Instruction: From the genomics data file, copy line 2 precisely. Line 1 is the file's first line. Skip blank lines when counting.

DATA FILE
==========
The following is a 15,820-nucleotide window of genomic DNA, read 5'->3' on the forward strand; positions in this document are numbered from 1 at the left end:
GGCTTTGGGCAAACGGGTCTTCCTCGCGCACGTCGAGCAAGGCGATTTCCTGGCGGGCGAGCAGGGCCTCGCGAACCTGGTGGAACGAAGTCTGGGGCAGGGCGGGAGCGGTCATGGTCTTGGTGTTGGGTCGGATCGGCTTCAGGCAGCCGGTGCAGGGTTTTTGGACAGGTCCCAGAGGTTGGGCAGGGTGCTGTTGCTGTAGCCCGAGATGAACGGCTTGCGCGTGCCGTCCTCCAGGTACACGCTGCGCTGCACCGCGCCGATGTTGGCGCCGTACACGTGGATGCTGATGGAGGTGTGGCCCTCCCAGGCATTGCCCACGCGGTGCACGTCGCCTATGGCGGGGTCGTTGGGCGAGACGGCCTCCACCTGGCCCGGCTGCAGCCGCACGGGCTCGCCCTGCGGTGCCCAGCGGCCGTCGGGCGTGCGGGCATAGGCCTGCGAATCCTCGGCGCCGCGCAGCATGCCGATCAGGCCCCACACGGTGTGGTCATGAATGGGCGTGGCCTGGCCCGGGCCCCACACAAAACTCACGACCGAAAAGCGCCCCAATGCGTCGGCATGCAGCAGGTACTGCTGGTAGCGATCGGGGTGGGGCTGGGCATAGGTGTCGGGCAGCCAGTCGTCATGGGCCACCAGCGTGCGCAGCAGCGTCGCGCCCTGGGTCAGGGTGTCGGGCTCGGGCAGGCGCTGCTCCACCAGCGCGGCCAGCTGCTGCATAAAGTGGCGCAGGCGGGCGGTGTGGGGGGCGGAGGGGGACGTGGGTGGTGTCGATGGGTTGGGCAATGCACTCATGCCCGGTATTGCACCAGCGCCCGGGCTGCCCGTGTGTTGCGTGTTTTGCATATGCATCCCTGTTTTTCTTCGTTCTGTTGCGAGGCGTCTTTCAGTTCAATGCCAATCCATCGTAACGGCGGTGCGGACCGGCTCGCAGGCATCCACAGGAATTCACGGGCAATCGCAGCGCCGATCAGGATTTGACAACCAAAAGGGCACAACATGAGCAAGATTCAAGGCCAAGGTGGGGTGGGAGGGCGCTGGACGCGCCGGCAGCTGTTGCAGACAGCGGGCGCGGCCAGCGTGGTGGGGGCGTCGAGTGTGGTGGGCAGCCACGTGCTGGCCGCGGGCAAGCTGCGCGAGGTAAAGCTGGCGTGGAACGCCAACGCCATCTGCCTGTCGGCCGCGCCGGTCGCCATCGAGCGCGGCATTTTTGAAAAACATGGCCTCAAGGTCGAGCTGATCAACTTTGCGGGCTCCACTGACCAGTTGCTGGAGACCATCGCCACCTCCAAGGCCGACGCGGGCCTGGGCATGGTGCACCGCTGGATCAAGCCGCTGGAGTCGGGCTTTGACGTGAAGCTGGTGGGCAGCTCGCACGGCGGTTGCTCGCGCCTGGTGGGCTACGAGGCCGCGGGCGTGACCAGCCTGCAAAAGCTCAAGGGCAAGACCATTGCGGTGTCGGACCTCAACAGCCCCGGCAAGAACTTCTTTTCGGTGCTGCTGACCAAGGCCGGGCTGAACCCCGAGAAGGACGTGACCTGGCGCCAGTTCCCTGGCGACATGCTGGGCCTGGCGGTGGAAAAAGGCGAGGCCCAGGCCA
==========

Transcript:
GGCTTTGGGCAAACGGGTCTTCCTCGCGCACGTCGAGCAAGGCGATTTCCTGGCGGGCGAGCAGGGCCTCGCGAACCTGGTGGAACGAAGTCTGGGGCAGGGCGGGAGCGGTCATGGTCTTGGTGTTGGGTCGGATCGGCTTCAGGCAGCCGGTGCAGGGTTTTTGGACAGGTCCCAGAGGTTGGGCAGGGTGCTGTTGCTGTAGCCCGAGATGAACGGCTTGCGCGTGCCGTCCTCCAGGTACACGCTGCGCTGCACCGCGCCGATGTTGGCGCCGTACACGTGGATGCTGATGGAGGTGTGGCCCTCCCAGGCATTGCCCACGCGGTGCACGTCGCCTATGGCGGGGTCGTTGGGCGAGACGGCCTCCACCTGGCCCGGCTGCAGCCGCACGGGCTCGCCCTGCGGTGCCCAGCGGCCGTCGGGCGTGCGGGCATAGGCCTGCGAATCCTCGGCGCCGCGCAGCATGCCGATCAGGCCCCACACGGTGTGGTCATGAATGGGCGTGGCCTGGCCCGGGCCCCACACAAAACTCACGACCGAAAAGCGCCCCAATGCGTCGGCATGCAGCAGGTACTGCTGGTAGCGATCGGGGTGGGGCTGGGCATAGGTGTCGGGCAGCCAGTCGTCATGGGCCACCAGCGTGCGCAGCAGCGTCGCGCCCTGGGTCAGGGTGTCGGGCTCGGGCAGGCGCTGCTCCACCAGCGCGGCCAGCTGCTGCATAAAGTGGCGCAGGCGGGCGGTGTGGGGGGCGGAGGGGGACGTGGGTGGTGTCGATGGGTTGGGCAATGCACTCATGCCCGGTATTGCACCAGCGCCCGGGCTGCCCGTGTGTTGCGTGTTTTGCATATGCATCCCTGTTTTTCTTCGTTCTGTTGCGAGGCGTCTTTCAGTTCAATGCCAATCCATCGTAACGGCGGTGCGGACCGGCTCGCAGGCATCCACAGGAATTCACGGGCAATCGCAGCGCCGATCAGGATTTGACAACCAAAAGGGCACAACATGAGCAAGATTCAAGGCCAAGGTGGGGTGGGAGGGCGCTGGACGCGCCGGCAGCTGTTGCAGACAGCGGGCGCGGCCAGCGTGGTGGGGGCGTCGAGTGTGGTGGGCAGCCACGTGCTGGCCGCGGGCAAGCTGCGCGAGGTAAAGCTGGCGTGGAACGCCAACGCCATCTGCCTGTCGGCCGCGCCGGTCGCCATCGAGCGCGGCATTTTTGAAAAACATGGCCTCAAGGTCGAGCTGATCAACTTTGCGGGCTCCACTGACCAGTTGCTGGAGACCATCGCCACCTCCAAGGCCGACGCGGGCCTGGGCATGGTGCACCGCTGGATCAAGCCGCTGGAGTCGGGCTTTGACGTGAAGCTGGTGGGCAGCTCGCACGGCGGTTGCTCGCGCCTGGTGGGCTACGAGGCCGCGGGCGTGACCAGCCTGCAAAAGCTCAAGGGCAAGACCATTGCGGTGTCGGACCTCAACAGCCCCGGCAAGAACTTCTTTTCGGTGCTGCTGACCAAGGCCGGGCTGAACCCCGAGAAGGACGTGACCTGGCGCCAGTTCCCTGGCGACATGCTGGGCCTGGCGGTGGAAAAAGGCGAGGCCCAGGCCA